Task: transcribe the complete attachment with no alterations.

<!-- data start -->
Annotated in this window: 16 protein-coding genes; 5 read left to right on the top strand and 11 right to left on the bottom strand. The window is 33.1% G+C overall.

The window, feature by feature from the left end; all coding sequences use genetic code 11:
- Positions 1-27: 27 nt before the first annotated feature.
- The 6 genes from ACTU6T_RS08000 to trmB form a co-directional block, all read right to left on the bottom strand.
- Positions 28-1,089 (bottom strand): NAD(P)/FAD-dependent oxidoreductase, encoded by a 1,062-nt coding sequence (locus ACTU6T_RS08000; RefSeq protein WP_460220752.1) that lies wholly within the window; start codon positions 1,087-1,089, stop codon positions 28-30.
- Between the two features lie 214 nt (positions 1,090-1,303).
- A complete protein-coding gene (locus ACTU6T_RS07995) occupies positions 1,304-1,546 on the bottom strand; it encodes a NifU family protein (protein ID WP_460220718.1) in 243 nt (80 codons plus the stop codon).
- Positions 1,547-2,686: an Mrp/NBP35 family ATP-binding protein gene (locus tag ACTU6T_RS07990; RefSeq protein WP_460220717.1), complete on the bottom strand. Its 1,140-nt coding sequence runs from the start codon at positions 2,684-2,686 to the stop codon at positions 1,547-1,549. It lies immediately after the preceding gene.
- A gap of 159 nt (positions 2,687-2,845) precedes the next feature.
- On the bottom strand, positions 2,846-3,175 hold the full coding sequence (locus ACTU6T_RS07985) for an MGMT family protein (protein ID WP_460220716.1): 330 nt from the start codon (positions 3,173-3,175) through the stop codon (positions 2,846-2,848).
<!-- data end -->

Annotated in this window: 16 protein-coding genes; 5 read left to right on the top strand and 11 right to left on the bottom strand. The window is 33.1% G+C overall.

The window, feature by feature from the left end; all coding sequences use genetic code 11:
- Positions 1-27: 27 nt before the first annotated feature.
- The 6 genes from ACTU6T_RS08000 to trmB form a co-directional block, all read right to left on the bottom strand.
- Positions 28-1,089 (bottom strand): NAD(P)/FAD-dependent oxidoreductase, encoded by a 1,062-nt coding sequence (locus ACTU6T_RS08000; RefSeq protein WP_460220752.1) that lies wholly within the window; start codon positions 1,087-1,089, stop codon positions 28-30.
- Between the two features lie 214 nt (positions 1,090-1,303).
- A complete protein-coding gene (locus ACTU6T_RS07995) occupies positions 1,304-1,546 on the bottom strand; it encodes a NifU family protein (protein ID WP_460220718.1) in 243 nt (80 codons plus the stop codon).
- Positions 1,547-2,686: an Mrp/NBP35 family ATP-binding protein gene (locus tag ACTU6T_RS07990; RefSeq protein WP_460220717.1), complete on the bottom strand. Its 1,140-nt coding sequence runs from the start codon at positions 2,684-2,686 to the stop codon at positions 1,547-1,549. It lies immediately after the preceding gene.
- A gap of 159 nt (positions 2,687-2,845) precedes the next feature.
- On the bottom strand, positions 2,846-3,175 hold the full coding sequence (locus ACTU6T_RS07985) for an MGMT family protein (protein ID WP_460220716.1): 330 nt from the start codon (positions 3,173-3,175) through the stop codon (positions 2,846-2,848).